Trump’s trade war is harming U.S. manufacturers, their employees, and their customers. While it may be too soon to determine the damage to the economy, the thirty percent drop in manufacturer confidence over the past year does not bode well.
It’s hard to figure out sometimes whether Twitter reflects reality, but I’ve seen some discussion there suggesting that as part of the Brexit negotiations, the UK and the EU may be negotiating about the extent to which they will impose tariffs on each other. My measured and calm response to this is as follows: Stop it, stop it, stop it! The following is a brief elaboration of that response.
The debate over Brexit is a complex one. Oversimplifying quite a bit, from what I can tell, the majority of people in the UK hold the view that the economic integration aspect of the EU is good, but there is a sizable group that is concerned about the political integration aspect. Brexit is mainly a withdrawal from the political integration, but it necessitates a rethinking of the economic integration.
There are several key components of the economic integration: Zero tariffs on trade between the UK and EU; a common external trade policy; and regulatory alignment (also some complicated stuff about fishing rights). I want to focus here on the first one.
EU economic integration involves zero tariffs and zero quotas on all trade among EU member states. That’s the status quo. That’s where we are now. And that’s a great achievement. You don’t often see that in economic integration agreements. Tariffs are generally lowered, but not eliminated.
Normally, a trade negotiation would take place between countries who impose tariffs on each other, and they haggle over how much to bring them down. But the UK and EU are in a different situation, with a different starting point. There are no tariffs, so there should be nothing to haggle about it.
What this means is that when the UK and EU start negotiating their new economic relationship, they don’t have to haggle about tariffs. They can declare at the outset that tariffs (and quotas) will stay at zero, and they can move on to other things.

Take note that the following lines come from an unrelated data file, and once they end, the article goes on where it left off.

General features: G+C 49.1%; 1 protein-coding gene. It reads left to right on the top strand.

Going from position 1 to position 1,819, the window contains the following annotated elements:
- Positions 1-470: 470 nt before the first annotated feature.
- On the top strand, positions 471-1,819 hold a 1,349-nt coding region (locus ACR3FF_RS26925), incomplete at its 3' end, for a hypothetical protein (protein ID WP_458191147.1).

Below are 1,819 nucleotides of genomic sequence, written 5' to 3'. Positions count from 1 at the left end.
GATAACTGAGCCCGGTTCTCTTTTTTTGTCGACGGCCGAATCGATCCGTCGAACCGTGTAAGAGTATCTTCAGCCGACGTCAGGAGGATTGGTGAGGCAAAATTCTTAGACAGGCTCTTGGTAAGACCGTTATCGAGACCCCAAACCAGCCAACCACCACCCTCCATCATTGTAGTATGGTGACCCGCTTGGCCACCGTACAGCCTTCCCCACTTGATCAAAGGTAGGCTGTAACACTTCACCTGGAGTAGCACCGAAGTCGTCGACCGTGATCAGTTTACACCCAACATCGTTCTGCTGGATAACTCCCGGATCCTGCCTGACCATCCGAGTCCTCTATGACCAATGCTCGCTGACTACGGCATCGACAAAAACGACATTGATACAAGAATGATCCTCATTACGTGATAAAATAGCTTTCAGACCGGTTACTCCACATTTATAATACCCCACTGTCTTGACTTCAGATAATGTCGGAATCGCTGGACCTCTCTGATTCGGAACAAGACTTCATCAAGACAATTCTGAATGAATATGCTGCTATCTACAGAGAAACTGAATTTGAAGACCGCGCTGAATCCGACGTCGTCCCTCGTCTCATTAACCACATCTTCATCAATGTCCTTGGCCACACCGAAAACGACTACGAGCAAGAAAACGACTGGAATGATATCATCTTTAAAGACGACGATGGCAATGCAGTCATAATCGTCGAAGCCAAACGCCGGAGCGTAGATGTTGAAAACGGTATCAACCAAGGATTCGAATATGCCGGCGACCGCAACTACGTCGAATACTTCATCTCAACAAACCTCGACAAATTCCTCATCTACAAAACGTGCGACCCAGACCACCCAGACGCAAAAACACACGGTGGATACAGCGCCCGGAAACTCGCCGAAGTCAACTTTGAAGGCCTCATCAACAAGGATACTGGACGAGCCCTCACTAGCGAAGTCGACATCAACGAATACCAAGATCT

Now, there are some tariff‐related issues they do have to talk about: Rules of origin (which products qualify as products of the UK or the EU and therefore benefit from the zero tariffs) and trade remedies (anti‐dumping, countervailing duties, safeguards). I favor loose rules of origin and no trade remedies, but I acknowledge that these are hard issues and there is no way to avoid discussing them in the negotiations.
But with regard to ordinary tariffs, there is nothing to talk about. The current situation is great. Don’t mess with it!
I’ve heard two specific arguments for bringing up the possibility of ordinary tariffs in the UK-EU negotiations. First, the EU might want tariffs on agriculture, for instance if the UK deregulates food safety (e.g. the famous chlorinated chickens). But tariffs here make no sense. If the EU is concerned about imported UK products based on food safety issues, it can adjust its own regulations accordingly. Trying to set a tariff that accounts for the regulatory differences would be an ineffective approach.
The second argument is that the UK’s new regulatory approach (whatever it may be) could lead to trade barriers, and tariff‐free trade is a “bargaining chip” the EU can use as part of the negotiations on regulation. (This could go in the other direction as well). In my view, this is a dangerous tactic. The idea seems to be that the other side will be more afraid of losing tariff‐free trade than you are, and thus will cave to your demands on other issues. But there is a big risk that by putting tariffs on the table, you don’t achieve your other goals and you just end up with tariffs.
As hinted at in the previous two paragraphs, the really difficult issue is going to be regulation. As things stand now, the EU involves significant mutual recognition and some harmonization related to goods and services regulation, creating a “single market” for goods and many services. How do the two sides move to a new economic relationship that preserves as much of that as possible? There are no easy answers.
But on tariffs, there is an easy answer: Stay away from the tariff haggling, and move directly to the real issues that need to be negotiated.
More clarity and more questions emerged over the weekend about the terms of the U.S.-China trade deal, which warrants an update to this preliminary assessment published on Friday.